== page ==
Who’s afraid of big, bad Hezbollah?

Patrick Barry noticed this very interesting passage from the U.S. intelligence community’s annual threat assessment: We judge that, unlike al-Qa’ida, Hizballah, which has not directly attacked US interests overseas over the past 13 years, is not now actively plotting to strike the Homeland. However, we cannot rule out that the group would attack if it ...

Paula Bronstein/Getty Images
Paula Bronstein/Getty Images
Paula Bronstein/Getty Images

Patrick Barry noticed this very interesting passage from the U.S. intelligence community's annual threat assessment:

We judge that, unlike al-Qa'ida, Hizballah, which has not directly attacked US interests
overseas over the past 13 years, is not now actively plotting to strike the Homeland. However, we cannot rule out that the group would attack if it perceives that the US is threatening its core interests.

He then compares it to the Director of National Intelligence's assessment in 2007 (Hezbollah's "self confidence and hostility toward the US...could cause the group to increase its contingency planning against US interests"), in 2008 (Hezbollah has "expressed the desire to use cyber means to target the United States"), and 2009 (Hezbollah "continues to be a formidable terrorist adversary with an ability to attack the US Homeland").

Patrick Barry noticed this very interesting passage from the U.S. intelligence community’s annual threat assessment:

We judge that, unlike al-Qa’ida, Hizballah, which has not directly attacked US interests
overseas over the past 13 years, is not now actively plotting to strike the Homeland. However, we cannot rule out that the group would attack if it perceives that the US is threatening its core interests.

He then compares it to the Director of National Intelligence’s assessment in 2007 (Hezbollah’s "self confidence and hostility toward the US…could cause the group to increase its contingency planning against US interests"), in 2008 (Hezbollah has "expressed the desire to use cyber means to target the United States"), and 2009 (Hezbollah "continues to be a formidable terrorist adversary with an ability to attack the US Homeland").

It’s worth pointing out that Hezbollah hasn’t changed appreciably since 2007; the only thing that has shifted is the U.S. assessment of the party. And it’s a little strange to point out that Hezbollah won’t change its plans unless the United States is "threatening its core interests."  That is undoubtedly true, but of course the U.S. government is a threat to Hezbollah’s interests. The only question is how serious the U.S.-backed challenge to Hezbollah’s status as Lebanon’s preeminent armed force is; ever since the country was seized by a widespread, if largely contrived, spirit of reconciliation following May 2008, the answer is "not very." However, when the next political crisis arises, expect Hezbollah to find its way back on the list of threats to the United States.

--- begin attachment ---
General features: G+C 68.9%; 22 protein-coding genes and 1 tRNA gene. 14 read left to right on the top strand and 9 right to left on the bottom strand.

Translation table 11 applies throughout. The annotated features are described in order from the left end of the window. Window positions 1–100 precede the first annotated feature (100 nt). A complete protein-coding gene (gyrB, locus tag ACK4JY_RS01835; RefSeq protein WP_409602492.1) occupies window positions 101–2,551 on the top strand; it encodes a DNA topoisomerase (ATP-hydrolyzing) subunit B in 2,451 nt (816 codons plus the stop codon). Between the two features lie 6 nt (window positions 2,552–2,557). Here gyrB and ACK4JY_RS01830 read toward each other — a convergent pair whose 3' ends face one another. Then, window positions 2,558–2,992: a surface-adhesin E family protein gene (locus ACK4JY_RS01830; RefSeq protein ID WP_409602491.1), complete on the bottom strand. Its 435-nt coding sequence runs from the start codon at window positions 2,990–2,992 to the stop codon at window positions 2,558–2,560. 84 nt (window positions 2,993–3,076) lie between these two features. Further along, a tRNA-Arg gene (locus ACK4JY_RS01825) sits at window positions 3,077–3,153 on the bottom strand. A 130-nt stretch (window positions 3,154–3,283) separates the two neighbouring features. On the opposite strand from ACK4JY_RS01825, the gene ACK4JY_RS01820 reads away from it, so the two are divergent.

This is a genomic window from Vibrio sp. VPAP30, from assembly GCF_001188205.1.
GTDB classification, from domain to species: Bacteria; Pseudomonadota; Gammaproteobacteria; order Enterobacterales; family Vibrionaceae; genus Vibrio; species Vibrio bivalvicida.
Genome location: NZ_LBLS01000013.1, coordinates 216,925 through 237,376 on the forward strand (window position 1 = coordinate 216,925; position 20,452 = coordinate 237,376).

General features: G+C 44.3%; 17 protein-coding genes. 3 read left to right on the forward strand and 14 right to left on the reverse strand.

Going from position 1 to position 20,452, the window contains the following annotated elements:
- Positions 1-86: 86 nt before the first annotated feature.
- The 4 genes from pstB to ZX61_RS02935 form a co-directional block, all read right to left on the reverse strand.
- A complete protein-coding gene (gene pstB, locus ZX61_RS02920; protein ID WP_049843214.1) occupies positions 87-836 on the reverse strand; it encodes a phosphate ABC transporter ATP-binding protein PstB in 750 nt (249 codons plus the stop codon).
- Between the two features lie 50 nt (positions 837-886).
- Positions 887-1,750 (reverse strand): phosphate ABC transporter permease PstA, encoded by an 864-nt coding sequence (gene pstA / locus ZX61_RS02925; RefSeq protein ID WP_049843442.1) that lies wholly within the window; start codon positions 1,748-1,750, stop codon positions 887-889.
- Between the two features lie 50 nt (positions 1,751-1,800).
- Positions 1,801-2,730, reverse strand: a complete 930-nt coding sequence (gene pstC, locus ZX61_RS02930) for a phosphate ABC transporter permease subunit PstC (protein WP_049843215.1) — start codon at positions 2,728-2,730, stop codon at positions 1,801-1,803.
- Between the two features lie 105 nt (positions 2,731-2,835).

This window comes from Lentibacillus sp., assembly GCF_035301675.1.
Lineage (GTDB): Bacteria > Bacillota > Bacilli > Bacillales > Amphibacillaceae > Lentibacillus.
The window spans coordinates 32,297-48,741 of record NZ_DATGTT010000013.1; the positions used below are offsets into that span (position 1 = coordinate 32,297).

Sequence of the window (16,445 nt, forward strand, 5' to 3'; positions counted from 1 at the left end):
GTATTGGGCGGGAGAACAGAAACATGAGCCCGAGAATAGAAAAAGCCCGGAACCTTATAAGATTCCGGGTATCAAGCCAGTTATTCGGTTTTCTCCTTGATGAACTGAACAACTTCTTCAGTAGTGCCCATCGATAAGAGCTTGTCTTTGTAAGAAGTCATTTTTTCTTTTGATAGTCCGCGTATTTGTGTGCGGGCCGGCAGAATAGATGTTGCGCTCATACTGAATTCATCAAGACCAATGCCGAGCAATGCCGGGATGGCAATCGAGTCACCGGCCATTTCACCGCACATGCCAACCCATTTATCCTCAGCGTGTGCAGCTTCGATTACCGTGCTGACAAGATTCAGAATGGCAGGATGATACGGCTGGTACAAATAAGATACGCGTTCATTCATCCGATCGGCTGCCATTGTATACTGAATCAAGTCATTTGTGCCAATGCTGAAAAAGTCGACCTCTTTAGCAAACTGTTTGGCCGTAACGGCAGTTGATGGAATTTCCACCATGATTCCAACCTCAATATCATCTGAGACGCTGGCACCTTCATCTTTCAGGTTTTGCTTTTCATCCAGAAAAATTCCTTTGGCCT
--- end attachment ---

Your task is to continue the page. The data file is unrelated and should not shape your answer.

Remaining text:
More from Foreign Policy

A Panzerhaubitze 2000 tank howitzer fires during a mission in Ukraine’s Donetsk region.
A Panzerhaubitze 2000 tank howitzer fires during a mission in Ukraine’s Donetsk region.

Lessons for the Next War

Twelve experts weigh in on how to prevent, deter, and—if necessary—fight the next conflict.

An illustration showing a torn Russian flag and Russian President Vladimir Putin.
An illustration showing a torn Russian flag and Russian President Vladimir Putin.

It’s High Time to Prepare for Russia’s Collapse

Not planning for the possibility of disintegration betrays a dangerous lack of imagination.

An unexploded tail section of a cluster bomb is seen in Ukraine.
An unexploded tail section of a cluster bomb is seen in Ukraine.

Turkey Is Sending Cold War-Era Cluster Bombs to Ukraine

The artillery-fired cluster munitions could be lethal to Russian troops—and Ukrainian civilians.

A joint session of Congress meets to count the Electoral College vote from the 2008 presidential election the House Chamber in the U.S. Capitol  January 8, 2009 in Washington.
A joint session of Congress meets to count the Electoral College vote from the 2008 presidential election the House Chamber in the U.S. Capitol January 8, 2009 in Washington.

Congrats, You’re a Member of Congress. Now Listen Up.

Some brief foreign-policy advice for the newest members of the U.S. legislature.